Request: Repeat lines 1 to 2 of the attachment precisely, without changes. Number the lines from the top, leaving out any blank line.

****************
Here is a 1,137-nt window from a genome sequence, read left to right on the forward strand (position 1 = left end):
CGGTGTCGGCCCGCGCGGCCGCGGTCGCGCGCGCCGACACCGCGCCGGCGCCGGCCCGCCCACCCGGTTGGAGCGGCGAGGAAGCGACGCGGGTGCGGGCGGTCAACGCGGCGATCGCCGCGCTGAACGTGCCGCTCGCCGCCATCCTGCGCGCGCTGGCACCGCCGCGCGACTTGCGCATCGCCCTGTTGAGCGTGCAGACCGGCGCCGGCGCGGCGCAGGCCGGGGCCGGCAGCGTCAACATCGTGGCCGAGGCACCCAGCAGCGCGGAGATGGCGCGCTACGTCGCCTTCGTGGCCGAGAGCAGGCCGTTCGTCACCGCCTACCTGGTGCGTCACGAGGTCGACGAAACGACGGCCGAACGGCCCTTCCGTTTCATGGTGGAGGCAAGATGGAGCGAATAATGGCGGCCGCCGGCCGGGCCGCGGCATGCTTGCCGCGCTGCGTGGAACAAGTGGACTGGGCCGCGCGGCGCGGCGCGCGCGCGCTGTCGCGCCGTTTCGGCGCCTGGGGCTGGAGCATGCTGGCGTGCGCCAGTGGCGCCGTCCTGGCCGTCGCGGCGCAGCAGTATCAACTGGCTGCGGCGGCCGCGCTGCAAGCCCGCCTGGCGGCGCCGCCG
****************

Here is a 1,137-nt window from a genome sequence, read left to right on the forward strand (position 1 = left end):
CGGTGTCGGCCCGCGCGGCCGCGGTCGCGCGCGCCGACACCGCGCCGGCGCCGGCCCGCCCACCCGGTTGGAGCGGCGAGGAAGCGACGCGGGTGCGGGCGGTCAACGCGGCGATCGCCGCGCTGAACGTGCCGCTCGCCGCCATCCTGCGCGCGCTGGCACCGCCGCGCGACTTGCGCATCGCCCTGTTGAGCGTGCAGACCGGCGCCGGCGCGGCGCAGGCCGGGGCCGGCAGCGTCAACATCGTGGCCGAGGCACCCAGCAGCGCGGAGATGGCGCGCTACGTCGCCTTCGTGGCCGAGAGCAGGCCGTTCGTCACCGCCTACCTGGTGCGTCACGAGGTCGACGAAACGACGGCCGAACGGCCCTTCCGTTTCATGGTGGAGGCAAGATGGAGCGAATAATGGCGGCCGCCGGCCGGGCCGCGGCATGCTTGCCGCGCTGCGTGGAACAAGTGGACTGGGCCGCGCGGCGCGGCGCGCGCGCGCTGTCGCGCCGTTTCGGCGCCTGGGGCTGGAGCATGCTGGCGTGCGCCAGTGGCGCCGTCCTGGCCGTCGCGGCGCAGCAGTATCAACTGGCTGCGGCGGCCGCGCTGCAAGCCCGCCTGGCGGCGCCGCCG